My meta-goal is to finish this novel by the end of the year. The other two novels in this trilogy are roughly 230,000 words each and I see this one being similar. That means 100,000 words in November and 100,000 in December. I have a 20,000-word excerpt that I wrote during the last novel which I decided fit better with this one. I don’t know where I’m going to pop it in, but I’ll find a place for it. It’s not finished, either, and it has some implications for the bigger picture. I’m also going off on a weird tangent that may or may not make it into the final product. It’s interesting and sheds a light on a character who was minor in the second book, but is emerging as a main player in the third.

I’m interested in doing a side project that has a short story about each character’s backstory. I’m not sure I’m going to do it, but this weird side tangent is similar to that. While my original goal is to finish this novel by the end of the month, there’s another part of me that is more interested in going off on all these tangents. I don’t know if it’s because of my usual distaste for the end of things or because I truly just want to remain with these characters. They seem to have more to say and it’s not necessarily related to the main story. It’s like the sidequests in video games–they may not be necessary for the main game, but they certainly make things more interesting.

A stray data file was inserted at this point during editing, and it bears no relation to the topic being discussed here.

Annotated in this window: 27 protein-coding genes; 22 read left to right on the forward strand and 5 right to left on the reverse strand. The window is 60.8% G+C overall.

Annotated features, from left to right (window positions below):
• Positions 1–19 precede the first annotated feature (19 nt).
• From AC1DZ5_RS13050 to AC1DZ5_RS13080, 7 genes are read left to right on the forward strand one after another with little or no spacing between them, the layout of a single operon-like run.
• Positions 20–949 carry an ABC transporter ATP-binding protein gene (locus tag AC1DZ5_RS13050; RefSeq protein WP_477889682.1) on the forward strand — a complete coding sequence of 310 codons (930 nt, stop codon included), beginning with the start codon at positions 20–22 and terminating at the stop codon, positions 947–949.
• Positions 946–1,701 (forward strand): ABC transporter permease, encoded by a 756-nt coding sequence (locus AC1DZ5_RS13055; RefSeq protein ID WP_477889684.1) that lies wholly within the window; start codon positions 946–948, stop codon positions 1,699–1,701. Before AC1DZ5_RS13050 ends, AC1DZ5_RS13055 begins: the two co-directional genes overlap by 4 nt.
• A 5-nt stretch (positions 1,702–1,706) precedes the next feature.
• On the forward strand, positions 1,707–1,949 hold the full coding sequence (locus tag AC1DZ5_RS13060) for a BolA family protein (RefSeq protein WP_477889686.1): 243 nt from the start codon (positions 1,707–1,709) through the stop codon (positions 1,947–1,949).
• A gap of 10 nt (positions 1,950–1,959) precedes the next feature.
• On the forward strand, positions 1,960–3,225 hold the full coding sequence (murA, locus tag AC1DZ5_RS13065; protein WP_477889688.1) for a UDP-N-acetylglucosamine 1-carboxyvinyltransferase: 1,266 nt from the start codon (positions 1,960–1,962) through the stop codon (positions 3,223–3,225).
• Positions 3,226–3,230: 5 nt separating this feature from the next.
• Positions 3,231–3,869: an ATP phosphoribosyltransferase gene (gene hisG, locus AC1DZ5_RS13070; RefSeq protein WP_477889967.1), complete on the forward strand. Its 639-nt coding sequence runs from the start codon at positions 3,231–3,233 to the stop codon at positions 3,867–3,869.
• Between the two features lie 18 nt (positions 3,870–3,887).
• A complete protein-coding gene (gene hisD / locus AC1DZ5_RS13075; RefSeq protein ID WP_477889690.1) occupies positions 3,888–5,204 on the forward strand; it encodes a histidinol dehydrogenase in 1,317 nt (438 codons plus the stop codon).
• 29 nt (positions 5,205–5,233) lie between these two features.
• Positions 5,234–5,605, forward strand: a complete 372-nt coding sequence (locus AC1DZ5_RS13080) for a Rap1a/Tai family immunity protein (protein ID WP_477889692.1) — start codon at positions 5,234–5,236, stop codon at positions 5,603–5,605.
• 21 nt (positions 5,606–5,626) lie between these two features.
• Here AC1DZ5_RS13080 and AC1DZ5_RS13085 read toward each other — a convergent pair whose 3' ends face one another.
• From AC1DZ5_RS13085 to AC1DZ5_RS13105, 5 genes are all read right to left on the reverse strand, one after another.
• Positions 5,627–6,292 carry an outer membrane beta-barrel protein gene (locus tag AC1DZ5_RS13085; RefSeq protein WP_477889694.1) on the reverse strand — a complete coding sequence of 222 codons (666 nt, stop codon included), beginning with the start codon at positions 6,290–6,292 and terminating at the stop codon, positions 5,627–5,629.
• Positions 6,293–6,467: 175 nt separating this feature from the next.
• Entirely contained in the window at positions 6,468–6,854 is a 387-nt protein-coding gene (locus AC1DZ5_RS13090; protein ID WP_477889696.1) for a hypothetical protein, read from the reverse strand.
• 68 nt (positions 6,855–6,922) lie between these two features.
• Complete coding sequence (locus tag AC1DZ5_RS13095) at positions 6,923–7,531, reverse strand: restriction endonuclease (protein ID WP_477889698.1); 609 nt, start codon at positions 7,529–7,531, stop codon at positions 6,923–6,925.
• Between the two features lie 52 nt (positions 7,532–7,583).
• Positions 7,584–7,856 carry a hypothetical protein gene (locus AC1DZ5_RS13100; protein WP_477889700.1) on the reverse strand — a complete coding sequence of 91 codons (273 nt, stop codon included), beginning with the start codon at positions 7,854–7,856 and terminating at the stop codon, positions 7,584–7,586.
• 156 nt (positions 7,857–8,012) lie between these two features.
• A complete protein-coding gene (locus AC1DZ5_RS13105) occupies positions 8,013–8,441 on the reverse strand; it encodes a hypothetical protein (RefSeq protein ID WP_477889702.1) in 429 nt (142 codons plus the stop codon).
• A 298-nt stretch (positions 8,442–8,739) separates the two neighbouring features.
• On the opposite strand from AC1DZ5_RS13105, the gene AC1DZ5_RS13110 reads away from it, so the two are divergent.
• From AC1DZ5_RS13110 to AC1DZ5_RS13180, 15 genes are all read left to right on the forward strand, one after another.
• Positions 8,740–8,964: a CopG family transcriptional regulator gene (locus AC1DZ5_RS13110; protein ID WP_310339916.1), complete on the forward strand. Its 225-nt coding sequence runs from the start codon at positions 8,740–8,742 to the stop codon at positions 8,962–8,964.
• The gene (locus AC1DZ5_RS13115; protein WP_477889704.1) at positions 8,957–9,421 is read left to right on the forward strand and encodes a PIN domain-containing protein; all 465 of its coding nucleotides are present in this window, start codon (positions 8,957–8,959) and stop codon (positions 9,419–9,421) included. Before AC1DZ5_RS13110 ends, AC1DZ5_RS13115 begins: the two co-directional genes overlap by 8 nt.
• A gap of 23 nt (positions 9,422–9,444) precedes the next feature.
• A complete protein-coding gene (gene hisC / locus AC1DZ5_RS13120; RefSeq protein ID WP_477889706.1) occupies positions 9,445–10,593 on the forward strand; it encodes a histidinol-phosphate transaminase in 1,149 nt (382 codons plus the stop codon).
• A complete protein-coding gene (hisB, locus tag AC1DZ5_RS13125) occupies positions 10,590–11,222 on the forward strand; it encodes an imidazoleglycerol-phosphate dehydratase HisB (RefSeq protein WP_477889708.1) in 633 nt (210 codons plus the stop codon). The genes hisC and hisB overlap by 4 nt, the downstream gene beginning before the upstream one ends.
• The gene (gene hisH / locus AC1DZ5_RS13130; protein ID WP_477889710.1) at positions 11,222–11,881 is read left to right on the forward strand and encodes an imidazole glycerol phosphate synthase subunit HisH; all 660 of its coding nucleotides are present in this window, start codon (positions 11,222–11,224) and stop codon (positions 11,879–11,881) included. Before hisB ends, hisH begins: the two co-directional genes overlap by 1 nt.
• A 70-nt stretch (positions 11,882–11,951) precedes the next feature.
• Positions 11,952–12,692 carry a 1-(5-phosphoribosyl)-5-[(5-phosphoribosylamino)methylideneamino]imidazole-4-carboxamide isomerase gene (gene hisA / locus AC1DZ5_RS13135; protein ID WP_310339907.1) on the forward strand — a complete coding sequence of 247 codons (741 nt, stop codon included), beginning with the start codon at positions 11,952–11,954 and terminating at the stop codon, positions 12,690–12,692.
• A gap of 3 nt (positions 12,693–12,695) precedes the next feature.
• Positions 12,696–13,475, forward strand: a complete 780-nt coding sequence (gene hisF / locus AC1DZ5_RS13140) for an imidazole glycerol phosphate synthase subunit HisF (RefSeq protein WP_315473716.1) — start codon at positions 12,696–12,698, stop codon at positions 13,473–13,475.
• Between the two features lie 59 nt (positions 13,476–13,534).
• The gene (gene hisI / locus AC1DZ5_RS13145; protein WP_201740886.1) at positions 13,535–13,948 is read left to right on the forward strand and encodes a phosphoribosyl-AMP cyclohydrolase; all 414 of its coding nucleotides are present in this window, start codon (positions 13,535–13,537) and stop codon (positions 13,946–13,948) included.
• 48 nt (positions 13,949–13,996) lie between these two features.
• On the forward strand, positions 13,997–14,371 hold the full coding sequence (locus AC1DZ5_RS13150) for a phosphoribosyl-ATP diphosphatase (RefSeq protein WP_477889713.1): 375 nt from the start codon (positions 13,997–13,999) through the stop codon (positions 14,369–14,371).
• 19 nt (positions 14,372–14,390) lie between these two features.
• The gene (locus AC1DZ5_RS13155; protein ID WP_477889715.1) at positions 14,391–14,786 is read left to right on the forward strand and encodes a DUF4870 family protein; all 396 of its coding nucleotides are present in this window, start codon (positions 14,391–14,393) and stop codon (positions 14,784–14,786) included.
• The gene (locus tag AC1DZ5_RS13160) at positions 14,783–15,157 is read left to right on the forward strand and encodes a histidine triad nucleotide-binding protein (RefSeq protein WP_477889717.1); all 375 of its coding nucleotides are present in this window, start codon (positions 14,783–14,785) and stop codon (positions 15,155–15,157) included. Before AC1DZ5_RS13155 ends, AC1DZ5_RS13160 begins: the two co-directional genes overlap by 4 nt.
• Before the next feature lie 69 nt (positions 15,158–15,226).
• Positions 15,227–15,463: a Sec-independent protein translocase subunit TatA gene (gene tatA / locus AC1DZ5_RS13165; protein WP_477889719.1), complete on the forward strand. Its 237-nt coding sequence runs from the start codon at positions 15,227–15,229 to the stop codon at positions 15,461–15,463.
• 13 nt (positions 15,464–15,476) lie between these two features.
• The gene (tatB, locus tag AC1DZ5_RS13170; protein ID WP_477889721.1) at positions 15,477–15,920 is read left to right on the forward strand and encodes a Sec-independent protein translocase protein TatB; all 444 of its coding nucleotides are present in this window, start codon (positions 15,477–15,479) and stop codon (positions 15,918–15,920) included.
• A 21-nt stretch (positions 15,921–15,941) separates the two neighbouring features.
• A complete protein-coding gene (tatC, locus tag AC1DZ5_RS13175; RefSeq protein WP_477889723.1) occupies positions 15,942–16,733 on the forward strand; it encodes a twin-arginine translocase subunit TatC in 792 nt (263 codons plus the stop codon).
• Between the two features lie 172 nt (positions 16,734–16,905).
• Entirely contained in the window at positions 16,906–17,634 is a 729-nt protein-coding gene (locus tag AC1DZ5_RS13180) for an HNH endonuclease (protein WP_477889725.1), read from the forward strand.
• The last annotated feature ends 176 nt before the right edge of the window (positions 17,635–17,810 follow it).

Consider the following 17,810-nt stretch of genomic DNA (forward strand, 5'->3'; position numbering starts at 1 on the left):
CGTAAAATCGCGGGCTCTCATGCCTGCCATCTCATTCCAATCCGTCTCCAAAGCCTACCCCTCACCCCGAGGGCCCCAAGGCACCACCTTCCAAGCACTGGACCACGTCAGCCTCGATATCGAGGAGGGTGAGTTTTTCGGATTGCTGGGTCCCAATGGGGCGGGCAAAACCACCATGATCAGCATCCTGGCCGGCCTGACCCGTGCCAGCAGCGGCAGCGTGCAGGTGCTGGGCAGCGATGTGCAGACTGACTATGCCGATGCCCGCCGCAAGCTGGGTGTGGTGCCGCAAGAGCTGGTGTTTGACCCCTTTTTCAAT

This book is really interesting in that I know how the last fifty pages are going to go–until the very end. I don’t know how I’m getting there and the motivation for the main character I previously mentioned has drastically changed. I had one idea in mind for her and then one day, another idea hit me. I liked the second idea better and could make it fit with the rest of the story. Now, I’m building for that end, but I’m not sure how it fits in with the bigger picture.

It’s good that I have this side stuff to invigorate me because I’m struggling with the main story. I don’t know how to get where I need to be, which is why I’m taking all these side trips.


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NaNoWriMo Rebel Yell

I’ve done NaNoWriMo several times over the past decade or so and for the first few years, I just followed the edict of starting a new novel and writing 50,000 words. I wasn’t trying to push myself because I was new to the whole NaNoWriMo thing and I didn’t want to make waves. The thing is, though, that I didn’t have a hard time with this goal. I am verbose and can write for days. Or at least, I could in pre-pandemic times. I’ve been struggling in the past few months, churning out fiction that was functional, but didn’t have that pizzazz to it. I’m not unique in this as I’ve read and heard that many people are having difficulty concentrating on daily tasks.